Isn't this how people of faith see such things? This does not take away or absolve the wrong that was done. That required the hard earned teshuva, which Joseph helped engineer. This is not lost in the story or in Joseph's mind. But it's the other side of the story - the side Joseph - with God's help - made happen in the saving solution to the famine, irrespective of the wrong that was done him by the brothers.)

C. Why does Joseph say that they should not be perturbed on the journey home? (24). 

(Fear of safety on the road? Feel guilty? Effect recriminations on each other? Believe it's a trap from him to do them harm? As we'll see later in the story, it's not clear to the brothers that all is now sweetness and cream, right? Nor should they in most such circumstances. It would be unrealistic, no?)

D. 1. Why didn't Jacob ask, challenge, doubt the news since this account was so at odds with the story the brothers had given of Joseph's demise years earlier.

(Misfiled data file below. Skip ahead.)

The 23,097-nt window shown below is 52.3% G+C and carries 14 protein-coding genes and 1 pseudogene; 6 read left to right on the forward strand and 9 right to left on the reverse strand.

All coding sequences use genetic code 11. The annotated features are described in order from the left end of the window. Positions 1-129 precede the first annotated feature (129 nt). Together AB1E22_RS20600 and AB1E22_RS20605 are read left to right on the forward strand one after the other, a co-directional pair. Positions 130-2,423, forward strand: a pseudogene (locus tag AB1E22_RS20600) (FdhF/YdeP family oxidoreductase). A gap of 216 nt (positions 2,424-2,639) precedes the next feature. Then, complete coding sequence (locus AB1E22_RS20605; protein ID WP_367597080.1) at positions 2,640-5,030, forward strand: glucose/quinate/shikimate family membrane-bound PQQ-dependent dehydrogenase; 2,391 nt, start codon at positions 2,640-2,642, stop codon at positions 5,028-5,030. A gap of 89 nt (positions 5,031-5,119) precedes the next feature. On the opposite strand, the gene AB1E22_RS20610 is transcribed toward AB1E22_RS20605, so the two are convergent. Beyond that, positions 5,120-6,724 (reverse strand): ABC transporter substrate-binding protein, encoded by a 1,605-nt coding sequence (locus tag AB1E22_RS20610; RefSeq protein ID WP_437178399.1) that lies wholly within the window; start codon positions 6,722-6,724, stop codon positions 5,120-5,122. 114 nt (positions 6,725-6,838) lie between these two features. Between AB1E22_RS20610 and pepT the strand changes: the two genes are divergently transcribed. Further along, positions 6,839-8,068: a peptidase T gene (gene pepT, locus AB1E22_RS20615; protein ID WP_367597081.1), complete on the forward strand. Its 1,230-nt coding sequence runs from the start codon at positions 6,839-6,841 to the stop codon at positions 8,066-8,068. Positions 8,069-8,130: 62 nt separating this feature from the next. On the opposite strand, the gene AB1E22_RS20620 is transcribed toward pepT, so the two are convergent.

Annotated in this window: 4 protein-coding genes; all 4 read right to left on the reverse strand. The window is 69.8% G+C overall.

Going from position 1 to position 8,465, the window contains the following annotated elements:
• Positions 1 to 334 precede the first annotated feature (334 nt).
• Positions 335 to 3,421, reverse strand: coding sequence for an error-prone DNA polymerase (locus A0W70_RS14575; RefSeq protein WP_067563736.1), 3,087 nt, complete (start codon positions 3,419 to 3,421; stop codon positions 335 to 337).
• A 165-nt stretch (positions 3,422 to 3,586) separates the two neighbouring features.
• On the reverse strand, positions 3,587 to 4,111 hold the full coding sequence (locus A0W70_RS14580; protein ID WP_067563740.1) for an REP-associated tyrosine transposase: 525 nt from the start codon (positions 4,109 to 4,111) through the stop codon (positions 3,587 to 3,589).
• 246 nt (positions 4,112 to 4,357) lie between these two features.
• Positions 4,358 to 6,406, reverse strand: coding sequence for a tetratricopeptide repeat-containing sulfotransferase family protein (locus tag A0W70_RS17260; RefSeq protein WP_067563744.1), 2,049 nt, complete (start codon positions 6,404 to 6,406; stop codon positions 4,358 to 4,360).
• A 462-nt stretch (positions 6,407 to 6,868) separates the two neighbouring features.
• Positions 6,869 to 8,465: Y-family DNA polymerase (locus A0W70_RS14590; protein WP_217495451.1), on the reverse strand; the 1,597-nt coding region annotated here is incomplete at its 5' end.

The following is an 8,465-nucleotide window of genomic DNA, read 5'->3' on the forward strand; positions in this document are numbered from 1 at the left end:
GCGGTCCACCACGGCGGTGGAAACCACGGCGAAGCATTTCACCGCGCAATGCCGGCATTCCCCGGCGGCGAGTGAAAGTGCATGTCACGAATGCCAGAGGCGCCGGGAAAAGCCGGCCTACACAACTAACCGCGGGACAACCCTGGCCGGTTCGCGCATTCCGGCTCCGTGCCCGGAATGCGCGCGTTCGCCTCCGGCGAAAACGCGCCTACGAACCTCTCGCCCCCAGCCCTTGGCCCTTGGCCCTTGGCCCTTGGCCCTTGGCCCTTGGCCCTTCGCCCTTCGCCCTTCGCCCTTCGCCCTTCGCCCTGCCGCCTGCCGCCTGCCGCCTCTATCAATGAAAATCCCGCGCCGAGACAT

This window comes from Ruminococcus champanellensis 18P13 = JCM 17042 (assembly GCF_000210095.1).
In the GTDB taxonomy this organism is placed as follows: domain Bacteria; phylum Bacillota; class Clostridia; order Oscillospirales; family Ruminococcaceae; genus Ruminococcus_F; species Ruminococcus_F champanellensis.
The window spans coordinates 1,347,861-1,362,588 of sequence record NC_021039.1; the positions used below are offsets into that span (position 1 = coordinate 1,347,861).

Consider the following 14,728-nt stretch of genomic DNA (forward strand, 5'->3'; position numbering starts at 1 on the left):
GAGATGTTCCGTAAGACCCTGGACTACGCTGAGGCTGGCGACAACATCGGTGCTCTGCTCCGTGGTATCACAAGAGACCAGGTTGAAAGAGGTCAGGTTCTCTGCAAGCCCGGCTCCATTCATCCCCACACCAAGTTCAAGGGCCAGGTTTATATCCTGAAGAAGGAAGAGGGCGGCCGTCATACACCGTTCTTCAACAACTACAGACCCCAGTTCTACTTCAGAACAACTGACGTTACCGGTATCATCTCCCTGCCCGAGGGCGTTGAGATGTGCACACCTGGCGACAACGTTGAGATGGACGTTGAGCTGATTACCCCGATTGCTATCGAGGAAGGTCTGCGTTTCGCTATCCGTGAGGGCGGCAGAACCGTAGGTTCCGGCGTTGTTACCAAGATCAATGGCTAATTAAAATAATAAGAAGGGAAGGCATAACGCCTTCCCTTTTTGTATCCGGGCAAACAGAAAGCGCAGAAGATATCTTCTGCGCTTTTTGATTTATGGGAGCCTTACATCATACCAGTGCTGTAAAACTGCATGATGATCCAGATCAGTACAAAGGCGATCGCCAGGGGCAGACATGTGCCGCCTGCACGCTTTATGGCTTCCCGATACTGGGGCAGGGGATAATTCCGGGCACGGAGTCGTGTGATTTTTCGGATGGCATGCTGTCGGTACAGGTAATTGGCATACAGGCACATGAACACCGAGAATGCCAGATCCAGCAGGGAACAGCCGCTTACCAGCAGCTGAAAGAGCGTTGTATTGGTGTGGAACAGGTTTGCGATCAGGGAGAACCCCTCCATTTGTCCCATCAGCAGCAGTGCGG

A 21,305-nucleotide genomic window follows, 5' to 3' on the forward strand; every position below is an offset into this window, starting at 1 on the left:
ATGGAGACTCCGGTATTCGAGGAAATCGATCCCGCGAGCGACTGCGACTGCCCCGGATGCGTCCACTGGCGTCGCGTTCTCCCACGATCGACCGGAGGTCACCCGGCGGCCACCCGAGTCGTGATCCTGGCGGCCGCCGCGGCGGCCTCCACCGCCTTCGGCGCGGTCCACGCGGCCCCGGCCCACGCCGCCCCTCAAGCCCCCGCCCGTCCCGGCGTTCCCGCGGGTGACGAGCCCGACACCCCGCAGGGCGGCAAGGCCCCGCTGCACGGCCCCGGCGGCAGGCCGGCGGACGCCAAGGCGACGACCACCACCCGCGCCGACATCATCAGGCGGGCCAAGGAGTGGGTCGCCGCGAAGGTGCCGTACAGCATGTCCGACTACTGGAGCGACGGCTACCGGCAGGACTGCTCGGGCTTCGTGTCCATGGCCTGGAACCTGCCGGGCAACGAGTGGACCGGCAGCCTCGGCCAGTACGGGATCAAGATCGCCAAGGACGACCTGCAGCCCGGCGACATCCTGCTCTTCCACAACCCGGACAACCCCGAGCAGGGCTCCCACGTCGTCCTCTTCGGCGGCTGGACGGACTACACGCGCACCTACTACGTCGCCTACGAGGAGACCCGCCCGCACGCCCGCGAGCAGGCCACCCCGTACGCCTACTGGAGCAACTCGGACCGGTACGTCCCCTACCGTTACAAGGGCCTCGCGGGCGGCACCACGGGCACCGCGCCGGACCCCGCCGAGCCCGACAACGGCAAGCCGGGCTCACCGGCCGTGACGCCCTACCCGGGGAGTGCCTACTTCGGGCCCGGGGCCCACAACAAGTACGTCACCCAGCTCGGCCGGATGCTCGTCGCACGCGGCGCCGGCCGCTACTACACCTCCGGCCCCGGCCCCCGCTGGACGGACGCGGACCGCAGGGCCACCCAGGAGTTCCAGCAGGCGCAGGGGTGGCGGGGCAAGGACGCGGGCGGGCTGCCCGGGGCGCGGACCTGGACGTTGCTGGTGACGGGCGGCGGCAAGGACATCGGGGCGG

(Upon stunning good news, don't we let doubt and questions fall away, at least in the instant?

2. Note Jacob's manner. Hardly the hale and hearty image of the younger and middle aged man we've followed for the last few sessions. The toll of age and experience, so beautifully conveyed in just a few words. 

3. Note too that the sons come home to bring news to "Jacob," but that it is Israel who says, "Enough, my son Joseph is alive. Let me go see him before I die." Why Jacob in one place and Israel in the other?

(In one, he's the man, the father. In the other, it is as patriarch, the conveyor of the tradition, the one who carries forth the blessing, particularly after the struggle, who wants have that final encounter with Joseph and the family. The dream is still alive; as are faith and hope and the vision.